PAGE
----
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Report on the Telephone Records Program Conducted under Section 215 of the USA PATRIOT Act and on the Operations of the Foreign Intelligence Surveillance Court

Report on the Telephone Records Program Conducted under Section 215 of the USA PATRIOT Act and on the Operations of the Foreign Intelligence Surveillance Court (PDF)
Source: Privacy and Civil Liberties Oversight Board (U.S. Congress)

The body of this Report consists of seven sections, five of which address the Section 215 telephone records program. After this introduction and the executive summary, Part 3 describes in detail how the telephone records program works. To put the present-day operation of the program in context, Part 4 reviews its history, including its evolution from predecessor intelligence activities. An analysis of whether the telephone records program meets applicable statutory requirements follows in Part 5. Part 6 addresses the constitutional issues raised by the telephone records program under both the First and Fourth Amendments. The final section discussing the Section 215 program, Part 7, examines the potential benefits of the program, its efficacy in achieving its purposes, the impact of the program on privacy and civil liberties, and the Board’s conclusions that reforms are needed.

After considering the 215 program, the Report addresses the operations of the Foreign Intelligence Surveillance Court. That section, Part 8, concludes by proposing an approach that, in appropriate cases, would allow the FISC judges to hear from a Special Advocate. Part 9, the final section of the Report, addresses the issue of transparency, which has been a priority of this Board since it began operations.

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"Ike and Dutch: Mentor, Protégé, and Common Sense by Dr. Gene Kopelson" presentation at the U.S. Army Heritage and Education Center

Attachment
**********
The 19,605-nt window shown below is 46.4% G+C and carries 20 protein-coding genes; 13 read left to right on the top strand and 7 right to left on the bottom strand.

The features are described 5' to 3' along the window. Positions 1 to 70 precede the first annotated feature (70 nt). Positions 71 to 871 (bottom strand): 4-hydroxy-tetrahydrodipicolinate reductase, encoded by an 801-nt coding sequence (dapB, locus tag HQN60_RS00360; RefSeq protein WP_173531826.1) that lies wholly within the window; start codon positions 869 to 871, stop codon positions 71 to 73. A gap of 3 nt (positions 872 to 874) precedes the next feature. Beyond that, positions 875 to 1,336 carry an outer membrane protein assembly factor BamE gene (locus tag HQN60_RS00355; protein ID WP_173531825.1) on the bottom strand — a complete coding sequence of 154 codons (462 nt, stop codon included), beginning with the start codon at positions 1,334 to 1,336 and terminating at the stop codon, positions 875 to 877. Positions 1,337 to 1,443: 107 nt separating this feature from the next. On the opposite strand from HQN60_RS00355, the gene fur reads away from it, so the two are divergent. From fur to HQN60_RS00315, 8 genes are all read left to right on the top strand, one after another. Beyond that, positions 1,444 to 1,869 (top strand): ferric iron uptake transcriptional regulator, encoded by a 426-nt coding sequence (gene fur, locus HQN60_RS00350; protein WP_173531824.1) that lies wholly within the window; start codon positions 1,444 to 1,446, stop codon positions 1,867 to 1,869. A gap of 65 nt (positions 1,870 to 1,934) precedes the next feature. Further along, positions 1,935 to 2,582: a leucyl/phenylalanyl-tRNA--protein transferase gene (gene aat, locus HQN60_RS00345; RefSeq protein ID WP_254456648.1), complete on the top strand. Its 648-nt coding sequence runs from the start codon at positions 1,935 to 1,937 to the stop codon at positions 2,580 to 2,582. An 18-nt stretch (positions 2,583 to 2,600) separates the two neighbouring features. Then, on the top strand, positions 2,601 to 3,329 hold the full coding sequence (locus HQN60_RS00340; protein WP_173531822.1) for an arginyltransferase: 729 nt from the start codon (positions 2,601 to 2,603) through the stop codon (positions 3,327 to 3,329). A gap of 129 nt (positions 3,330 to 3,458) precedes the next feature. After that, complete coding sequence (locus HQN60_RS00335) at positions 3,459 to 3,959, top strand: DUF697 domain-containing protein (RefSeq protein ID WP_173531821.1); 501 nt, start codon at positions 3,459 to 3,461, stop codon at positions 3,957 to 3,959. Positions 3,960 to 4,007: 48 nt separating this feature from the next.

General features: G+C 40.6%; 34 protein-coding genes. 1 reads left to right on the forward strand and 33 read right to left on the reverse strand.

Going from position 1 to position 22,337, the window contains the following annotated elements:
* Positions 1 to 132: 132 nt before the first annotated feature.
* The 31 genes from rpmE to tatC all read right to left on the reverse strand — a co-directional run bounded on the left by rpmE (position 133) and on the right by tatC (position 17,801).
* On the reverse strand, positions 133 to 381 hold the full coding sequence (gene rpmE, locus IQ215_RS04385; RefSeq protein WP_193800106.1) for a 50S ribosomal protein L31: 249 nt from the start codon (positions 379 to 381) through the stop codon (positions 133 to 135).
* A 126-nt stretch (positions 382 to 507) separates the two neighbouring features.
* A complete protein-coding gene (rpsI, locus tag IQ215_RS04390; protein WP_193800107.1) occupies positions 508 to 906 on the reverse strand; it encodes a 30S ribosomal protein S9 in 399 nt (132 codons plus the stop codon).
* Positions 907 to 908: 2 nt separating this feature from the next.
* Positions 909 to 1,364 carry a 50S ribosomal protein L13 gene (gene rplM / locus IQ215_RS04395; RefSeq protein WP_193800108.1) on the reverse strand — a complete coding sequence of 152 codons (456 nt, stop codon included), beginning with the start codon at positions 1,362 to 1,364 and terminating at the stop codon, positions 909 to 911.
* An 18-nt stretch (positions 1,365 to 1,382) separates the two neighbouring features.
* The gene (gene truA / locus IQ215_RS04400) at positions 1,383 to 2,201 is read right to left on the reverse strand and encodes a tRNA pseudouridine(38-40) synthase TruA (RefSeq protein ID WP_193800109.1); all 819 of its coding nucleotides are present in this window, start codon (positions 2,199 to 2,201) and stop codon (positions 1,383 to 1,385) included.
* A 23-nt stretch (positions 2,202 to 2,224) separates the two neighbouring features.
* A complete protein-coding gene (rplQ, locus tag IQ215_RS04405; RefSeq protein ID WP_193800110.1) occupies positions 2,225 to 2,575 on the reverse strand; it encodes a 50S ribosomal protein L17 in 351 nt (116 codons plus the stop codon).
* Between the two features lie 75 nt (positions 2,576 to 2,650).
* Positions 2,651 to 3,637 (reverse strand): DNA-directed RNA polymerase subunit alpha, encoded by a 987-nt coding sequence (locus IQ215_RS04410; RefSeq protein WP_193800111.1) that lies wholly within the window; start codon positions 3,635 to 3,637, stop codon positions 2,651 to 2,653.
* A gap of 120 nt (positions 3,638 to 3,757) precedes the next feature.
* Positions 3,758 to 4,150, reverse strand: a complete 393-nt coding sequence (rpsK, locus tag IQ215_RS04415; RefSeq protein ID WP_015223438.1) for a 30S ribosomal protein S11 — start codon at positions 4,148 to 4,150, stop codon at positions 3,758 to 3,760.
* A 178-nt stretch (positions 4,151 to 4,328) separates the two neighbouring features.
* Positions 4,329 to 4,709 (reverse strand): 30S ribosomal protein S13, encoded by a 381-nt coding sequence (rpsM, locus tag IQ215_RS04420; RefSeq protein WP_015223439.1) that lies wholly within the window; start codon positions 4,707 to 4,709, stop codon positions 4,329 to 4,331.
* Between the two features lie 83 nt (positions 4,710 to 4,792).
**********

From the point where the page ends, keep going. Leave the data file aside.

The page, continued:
https://youtu.be/9jZSI6bF7d0

Published on Feb 24, 2017

As Ronald Reagan traveled across the United States campaigning for the highest office in the land, the Governor of California possessed an ace in his hand unmatched by his opponents: the ear and advice of former president Dwight D. Eisenhower. Reagan was in constant contact with Ike, following his advice at every turn and going so far as to base his entire 1966 campaign on his mentor’s own successful run years before. Eisenhower’s astute view of internal Washington politics, foreign affairs, military matters, and the swirling pool of primary rivals, provided his protégé the fuel he needed to learn, and eventually win, the war of words. In his latest book, Reagan’s 1968 Dress Rehearsal: Ike, RFK, and Reagan’s Emergence as a World Statesman, Dr. Gene Kopelson outlines the story of Reagan’s first presidential bid with an in-depth look behind the scenes. On Wednesday, February 15, 2017 at the U.S. Army Heritage and Education Center in Carlisle, Pennsylvania, Dr. Kopelson gave a lecture titled, “Ike and Dutch: Mentor, Protégé, and Common Sense,” to delve deeper into the relationship between Reagan and his mentor and how it not only shaped Reagan’s future campaigns, but his presidency, as well.

In his lecture at the USAHEC, Dr. Kopelson uses never-before-tapped audio clips, interviews with the original 1968 campaign staff, Eisenhower’s personal diary, and material straight from personal correspondence to show how Eisenhower influenced Reagan’s politics and eventually, his far-reaching presidential policies. From Reagan’s hawkish views on Vietnam to his perspective on the Arab-Israeli situation, his groundbreaking steps with Gorbachev and the Soviets to nuclear defense, Eisenhower and Reagan had a close and personal relationship which changed America’s future.

Lecture Date: February 15, 2017

Length: 52 Minutes
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